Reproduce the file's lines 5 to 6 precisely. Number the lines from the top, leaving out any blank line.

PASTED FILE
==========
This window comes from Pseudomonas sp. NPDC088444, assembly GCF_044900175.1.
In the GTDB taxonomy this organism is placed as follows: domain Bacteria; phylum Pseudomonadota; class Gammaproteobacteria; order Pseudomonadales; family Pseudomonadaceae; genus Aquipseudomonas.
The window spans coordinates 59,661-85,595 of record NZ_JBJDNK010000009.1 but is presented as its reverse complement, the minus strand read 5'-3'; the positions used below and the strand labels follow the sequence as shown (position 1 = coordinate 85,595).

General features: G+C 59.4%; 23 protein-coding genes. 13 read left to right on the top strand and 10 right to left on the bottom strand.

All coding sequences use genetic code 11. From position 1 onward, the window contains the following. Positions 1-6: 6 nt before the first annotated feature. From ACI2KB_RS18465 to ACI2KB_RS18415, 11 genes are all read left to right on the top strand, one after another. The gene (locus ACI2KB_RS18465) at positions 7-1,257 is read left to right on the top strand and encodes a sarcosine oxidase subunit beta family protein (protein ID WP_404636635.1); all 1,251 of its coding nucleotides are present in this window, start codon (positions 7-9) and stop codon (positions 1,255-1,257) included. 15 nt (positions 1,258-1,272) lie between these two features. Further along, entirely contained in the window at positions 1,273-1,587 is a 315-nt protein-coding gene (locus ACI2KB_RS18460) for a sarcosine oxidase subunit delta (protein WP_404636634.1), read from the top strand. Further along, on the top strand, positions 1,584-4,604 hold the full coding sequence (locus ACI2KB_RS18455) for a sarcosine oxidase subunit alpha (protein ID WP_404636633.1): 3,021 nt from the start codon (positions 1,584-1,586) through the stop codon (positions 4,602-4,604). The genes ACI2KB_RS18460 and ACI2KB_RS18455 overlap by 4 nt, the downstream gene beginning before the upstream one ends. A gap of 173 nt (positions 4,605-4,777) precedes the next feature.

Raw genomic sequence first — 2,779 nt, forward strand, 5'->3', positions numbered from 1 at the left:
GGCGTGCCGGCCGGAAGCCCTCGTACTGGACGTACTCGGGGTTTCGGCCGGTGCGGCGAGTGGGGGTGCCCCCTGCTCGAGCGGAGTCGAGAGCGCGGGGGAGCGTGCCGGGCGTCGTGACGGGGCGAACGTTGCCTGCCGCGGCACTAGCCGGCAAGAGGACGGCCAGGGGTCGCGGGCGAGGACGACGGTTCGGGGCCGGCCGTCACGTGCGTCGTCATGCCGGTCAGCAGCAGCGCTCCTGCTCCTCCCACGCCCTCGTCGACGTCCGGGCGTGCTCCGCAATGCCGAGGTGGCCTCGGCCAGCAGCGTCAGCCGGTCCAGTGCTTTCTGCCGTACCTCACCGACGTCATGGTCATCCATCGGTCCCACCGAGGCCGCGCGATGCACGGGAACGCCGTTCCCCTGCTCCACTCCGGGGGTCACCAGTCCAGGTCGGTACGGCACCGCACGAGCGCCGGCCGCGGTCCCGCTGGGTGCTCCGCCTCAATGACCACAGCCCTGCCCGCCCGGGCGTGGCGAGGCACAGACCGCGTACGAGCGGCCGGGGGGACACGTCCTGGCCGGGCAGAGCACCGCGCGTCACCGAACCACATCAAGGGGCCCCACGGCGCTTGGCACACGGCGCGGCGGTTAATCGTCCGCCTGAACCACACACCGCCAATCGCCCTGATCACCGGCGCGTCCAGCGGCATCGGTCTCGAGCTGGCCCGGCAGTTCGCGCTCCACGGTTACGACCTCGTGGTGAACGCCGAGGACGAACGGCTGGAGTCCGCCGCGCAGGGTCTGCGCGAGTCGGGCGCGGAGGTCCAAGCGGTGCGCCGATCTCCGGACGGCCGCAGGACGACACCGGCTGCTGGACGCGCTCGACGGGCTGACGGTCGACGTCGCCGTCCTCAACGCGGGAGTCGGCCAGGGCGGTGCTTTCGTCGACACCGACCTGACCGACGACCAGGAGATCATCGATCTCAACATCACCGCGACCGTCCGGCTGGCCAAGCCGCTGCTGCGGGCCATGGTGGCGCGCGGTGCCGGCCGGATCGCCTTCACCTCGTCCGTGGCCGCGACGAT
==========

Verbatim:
All coding sequences use genetic code 11. From position 1 onward, the window contains the following. Positions 1-6: 6 nt before the first annotated feature. From ACI2KB_RS18465 to ACI2KB_RS18415, 11 genes are all read left to right on the top strand, one after another. The gene (locus ACI2KB_RS18465) at positions 7-1,257 is read left to right on the top strand and encodes a sarcosine oxidase subunit beta family protein (protein ID WP_404636635.1); all 1,251 of its coding nucleotides are present in this window, start codon (positions 7-9) and stop codon (positions 1,255-1,257) included. 15 nt (positions 1,258-1,272) lie between these two features. Further along, entirely contained in the window at positions 1,273-1,587 is a 315-nt protein-coding gene (locus ACI2KB_RS18460) for a sarcosine oxidase subunit delta (protein WP_404636634.1), read from the top strand. Further along, on the top strand, positions 1,584-4,604 hold the full coding sequence (locus ACI2KB_RS18455) for a sarcosine oxidase subunit alpha (protein ID WP_404636633.1): 3,021 nt from the start codon (positions 1,584-1,586) through the stop codon (positions 4,602-4,604). The genes ACI2KB_RS18460 and ACI2KB_RS18455 overlap by 4 nt, the downstream gene beginning before the upstream one ends. A gap of 173 nt (positions 4,605-4,777) precedes the next feature.

Raw genomic sequence first — 2,779 nt, forward strand, 5'->3', positions numbered from 1 at the left: